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Headquarters turn green in support of our St John Ambulance volunteers

Thales’s Green Park UK headquarters joined some of the UK’s most famous landmarks, including Lincoln Cathedral, to be lit up in green in support of St John Ambulance volunteers one June evening.

June 24th is St John’s Day and we showed our support for the organisation and for all of the Thales members of staff who regularly give up their time to help save lives and support their communities across the UK. 

At sunset on Thursday 24th, from 9.30 to 10pm, Thales’s headquarters in Reading was illuminated in the distinctive green of St John Ambulance to say a thank you to all of the organisation’s volunteers who have been working tirelessly through the pandemic and in support of the vaccination rollout across the country. 

Thales in the UK has a policy of encouraging and supporting volunteer engagement in the community and gives members of staff two days off a year to get involved. Additionally, Thales has given an extra allowance for Covid-19 related volunteers to recognise the extra pressure they have been under due to the pandemic.

Rob Jones, 33, a hardware manager at Thales’s Cheadle site, has been a St John Ambulance volunteer since he was 11 years old and has continued since joining the company in 2018, more recently as the Emergency Planning, Resilience and Response Lead for North England. 

The extra leave is particularly appreciated since, in the first 3 months of this year, Rob has clocked up over 500 hours of voluntary service helping to organise and train St John Ambulance volunteers to support the vaccine rollout, running centres and teaching volunteers to vaccinate the public.

As well as company supported activities, volunteering is done in volunteers’ own time, in the evenings and at weekends. Rob knows of at least one fellow volunteer at Cheadle who leaves work to go straight to their volunteer job.

“It’s been a bit like having two jobs recently,” said Rob. “I’ve been providing human resources support for 120 volunteers and helped to train 1200 volunteer vaccinators in the Manchester area, all in the evenings and weekends after logging off at Thales.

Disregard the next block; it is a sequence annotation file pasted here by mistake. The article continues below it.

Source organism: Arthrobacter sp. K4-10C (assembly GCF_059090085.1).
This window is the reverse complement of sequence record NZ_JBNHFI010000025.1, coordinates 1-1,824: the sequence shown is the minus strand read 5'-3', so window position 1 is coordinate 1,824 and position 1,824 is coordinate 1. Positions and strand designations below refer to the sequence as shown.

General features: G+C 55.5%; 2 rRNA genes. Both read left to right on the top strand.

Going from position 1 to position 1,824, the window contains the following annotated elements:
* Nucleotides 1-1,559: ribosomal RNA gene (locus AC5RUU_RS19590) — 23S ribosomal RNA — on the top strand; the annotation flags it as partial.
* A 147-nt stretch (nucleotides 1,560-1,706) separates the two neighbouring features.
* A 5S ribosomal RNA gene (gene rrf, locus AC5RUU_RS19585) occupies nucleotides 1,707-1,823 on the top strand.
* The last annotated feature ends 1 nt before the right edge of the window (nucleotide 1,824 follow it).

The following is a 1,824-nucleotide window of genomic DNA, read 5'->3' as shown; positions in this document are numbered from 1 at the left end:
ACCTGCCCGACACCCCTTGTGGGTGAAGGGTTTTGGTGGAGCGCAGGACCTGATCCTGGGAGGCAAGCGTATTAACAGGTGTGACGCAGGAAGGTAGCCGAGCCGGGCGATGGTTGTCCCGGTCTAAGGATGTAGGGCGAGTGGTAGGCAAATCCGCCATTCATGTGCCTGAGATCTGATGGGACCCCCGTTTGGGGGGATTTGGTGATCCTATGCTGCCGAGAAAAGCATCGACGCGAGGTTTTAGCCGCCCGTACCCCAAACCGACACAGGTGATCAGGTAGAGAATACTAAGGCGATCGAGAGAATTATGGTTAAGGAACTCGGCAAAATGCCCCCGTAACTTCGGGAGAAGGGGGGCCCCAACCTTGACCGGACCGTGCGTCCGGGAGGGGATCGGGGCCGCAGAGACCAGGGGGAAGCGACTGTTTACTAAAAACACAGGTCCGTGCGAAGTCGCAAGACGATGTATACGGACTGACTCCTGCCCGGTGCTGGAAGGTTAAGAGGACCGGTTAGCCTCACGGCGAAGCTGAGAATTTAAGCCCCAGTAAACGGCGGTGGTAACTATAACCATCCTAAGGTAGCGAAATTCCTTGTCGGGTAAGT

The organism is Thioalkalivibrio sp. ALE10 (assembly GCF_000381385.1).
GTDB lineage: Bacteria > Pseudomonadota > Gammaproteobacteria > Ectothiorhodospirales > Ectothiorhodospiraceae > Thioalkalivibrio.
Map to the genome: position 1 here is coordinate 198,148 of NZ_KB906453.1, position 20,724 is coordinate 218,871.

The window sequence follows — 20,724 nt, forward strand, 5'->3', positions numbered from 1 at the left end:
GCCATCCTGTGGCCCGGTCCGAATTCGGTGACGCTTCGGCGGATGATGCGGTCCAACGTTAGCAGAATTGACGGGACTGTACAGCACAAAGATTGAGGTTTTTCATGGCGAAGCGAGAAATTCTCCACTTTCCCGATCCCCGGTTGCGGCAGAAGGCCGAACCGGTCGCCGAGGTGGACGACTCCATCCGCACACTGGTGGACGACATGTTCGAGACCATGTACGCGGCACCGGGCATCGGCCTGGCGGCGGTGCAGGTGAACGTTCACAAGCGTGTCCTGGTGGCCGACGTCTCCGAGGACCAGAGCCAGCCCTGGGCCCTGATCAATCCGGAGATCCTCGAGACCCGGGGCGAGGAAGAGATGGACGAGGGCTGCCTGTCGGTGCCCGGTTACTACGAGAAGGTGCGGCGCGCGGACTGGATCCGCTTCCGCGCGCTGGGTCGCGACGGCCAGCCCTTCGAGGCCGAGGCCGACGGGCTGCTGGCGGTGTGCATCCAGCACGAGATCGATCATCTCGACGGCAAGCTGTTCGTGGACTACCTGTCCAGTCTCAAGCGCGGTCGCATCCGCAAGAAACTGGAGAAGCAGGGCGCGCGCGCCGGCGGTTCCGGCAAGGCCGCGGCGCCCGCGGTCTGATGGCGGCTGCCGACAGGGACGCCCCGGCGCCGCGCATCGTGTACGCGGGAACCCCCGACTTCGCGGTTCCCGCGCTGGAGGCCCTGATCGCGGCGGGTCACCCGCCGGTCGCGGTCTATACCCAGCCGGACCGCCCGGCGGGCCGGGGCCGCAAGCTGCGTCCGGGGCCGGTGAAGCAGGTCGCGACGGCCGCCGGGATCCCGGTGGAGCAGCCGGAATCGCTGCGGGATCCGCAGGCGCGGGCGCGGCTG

“People often think St John Ambulance is just about providing first aiders at football grounds,” he added. “But I’ve also been involved in logistics, training, emergency response and managing people, so my experience with Thales has helped me to contribute in many more ways.”

The importance of having even basic first aid knowledge was highlighted recently. Danish footballer Christian Eriksen’s life was saved by the quick application of cardiopulmonary resuscitation, or CPR, after he suffered a cardiac arrest during Demmark’s Euro 2020 match against Finland. 

“CPR is a really important life skill; it can keep someone alive,” said Rob. “We’ve been working with the British Heart Foundation and British Red Cross to train up more people, everyone can learn the basics needed to save a life.”

Despite the demands, Rob doesn’t regret contributing his own time and has a message to anyone thinking about it: “If you’re thinking of volunteering, I’d say “Do it”. There’s so much that anyone can offer.

“I volunteer because I think it makes the community a better place, but I’ve also learned new medical skills that I wouldn’t normally acquire as an engineer.
“You get such a lot out of volunteering; you meet new people, which is important now with so many of us working from home, and you learn some great skills.”

More information about St John Ambulance is available on their website or at Twitter hashtag #askme.